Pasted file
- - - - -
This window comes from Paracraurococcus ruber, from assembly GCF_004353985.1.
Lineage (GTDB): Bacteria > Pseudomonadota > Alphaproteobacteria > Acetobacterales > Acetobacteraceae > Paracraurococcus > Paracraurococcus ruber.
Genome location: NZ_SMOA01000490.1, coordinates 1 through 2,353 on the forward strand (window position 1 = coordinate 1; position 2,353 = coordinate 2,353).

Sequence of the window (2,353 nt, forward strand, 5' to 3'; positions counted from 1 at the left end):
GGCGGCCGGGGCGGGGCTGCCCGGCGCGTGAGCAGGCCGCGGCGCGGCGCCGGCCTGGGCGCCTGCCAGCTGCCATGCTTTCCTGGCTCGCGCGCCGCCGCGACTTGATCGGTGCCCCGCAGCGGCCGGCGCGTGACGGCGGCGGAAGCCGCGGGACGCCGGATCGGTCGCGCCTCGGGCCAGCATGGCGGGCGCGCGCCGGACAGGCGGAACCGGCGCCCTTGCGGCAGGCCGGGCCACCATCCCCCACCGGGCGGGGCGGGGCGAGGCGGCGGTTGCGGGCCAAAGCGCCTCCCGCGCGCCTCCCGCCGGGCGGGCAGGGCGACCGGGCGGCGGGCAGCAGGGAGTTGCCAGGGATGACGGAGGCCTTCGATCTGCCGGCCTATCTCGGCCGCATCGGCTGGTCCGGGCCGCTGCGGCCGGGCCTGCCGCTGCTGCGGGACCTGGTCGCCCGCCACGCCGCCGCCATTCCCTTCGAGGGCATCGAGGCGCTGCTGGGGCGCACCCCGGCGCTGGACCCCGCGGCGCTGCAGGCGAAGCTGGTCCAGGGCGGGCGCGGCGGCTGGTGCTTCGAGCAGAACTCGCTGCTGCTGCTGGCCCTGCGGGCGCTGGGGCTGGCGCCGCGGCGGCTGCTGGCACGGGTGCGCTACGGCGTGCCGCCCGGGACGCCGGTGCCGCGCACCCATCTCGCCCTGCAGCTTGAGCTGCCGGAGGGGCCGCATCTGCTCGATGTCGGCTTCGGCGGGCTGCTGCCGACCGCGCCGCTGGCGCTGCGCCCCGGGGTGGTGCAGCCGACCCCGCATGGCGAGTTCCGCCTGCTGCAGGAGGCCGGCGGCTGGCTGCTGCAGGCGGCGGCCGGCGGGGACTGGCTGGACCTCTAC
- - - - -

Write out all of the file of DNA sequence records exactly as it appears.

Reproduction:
This window comes from Paracraurococcus ruber, from assembly GCF_004353985.1.
Lineage (GTDB): Bacteria > Pseudomonadota > Alphaproteobacteria > Acetobacterales > Acetobacteraceae > Paracraurococcus > Paracraurococcus ruber.
Genome location: NZ_SMOA01000490.1, coordinates 1 through 2,353 on the forward strand (window position 1 = coordinate 1; position 2,353 = coordinate 2,353).

Sequence of the window (2,353 nt, forward strand, 5' to 3'; positions counted from 1 at the left end):
GGCGGCCGGGGCGGGGCTGCCCGGCGCGTGAGCAGGCCGCGGCGCGGCGCCGGCCTGGGCGCCTGCCAGCTGCCATGCTTTCCTGGCTCGCGCGCCGCCGCGACTTGATCGGTGCCCCGCAGCGGCCGGCGCGTGACGGCGGCGGAAGCCGCGGGACGCCGGATCGGTCGCGCCTCGGGCCAGCATGGCGGGCGCGCGCCGGACAGGCGGAACCGGCGCCCTTGCGGCAGGCCGGGCCACCATCCCCCACCGGGCGGGGCGGGGCGAGGCGGCGGTTGCGGGCCAAAGCGCCTCCCGCGCGCCTCCCGCCGGGCGGGCAGGGCGACCGGGCGGCGGGCAGCAGGGAGTTGCCAGGGATGACGGAGGCCTTCGATCTGCCGGCCTATCTCGGCCGCATCGGCTGGTCCGGGCCGCTGCGGCCGGGCCTGCCGCTGCTGCGGGACCTGGTCGCCCGCCACGCCGCCGCCATTCCCTTCGAGGGCATCGAGGCGCTGCTGGGGCGCACCCCGGCGCTGGACCCCGCGGCGCTGCAGGCGAAGCTGGTCCAGGGCGGGCGCGGCGGCTGGTGCTTCGAGCAGAACTCGCTGCTGCTGCTGGCCCTGCGGGCGCTGGGGCTGGCGCCGCGGCGGCTGCTGGCACGGGTGCGCTACGGCGTGCCGCCCGGGACGCCGGTGCCGCGCACCCATCTCGCCCTGCAGCTTGAGCTGCCGGAGGGGCCGCATCTGCTCGATGTCGGCTTCGGCGGGCTGCTGCCGACCGCGCCGCTGGCGCTGCGCCCCGGGGTGGTGCAGCCGACCCCGCATGGCGAGTTCCGCCTGCTGCAGGAGGCCGGCGGCTGGCTGCTGCAGGCGGCGGCCGGCGGGGACTGGCTGGACCTCTAC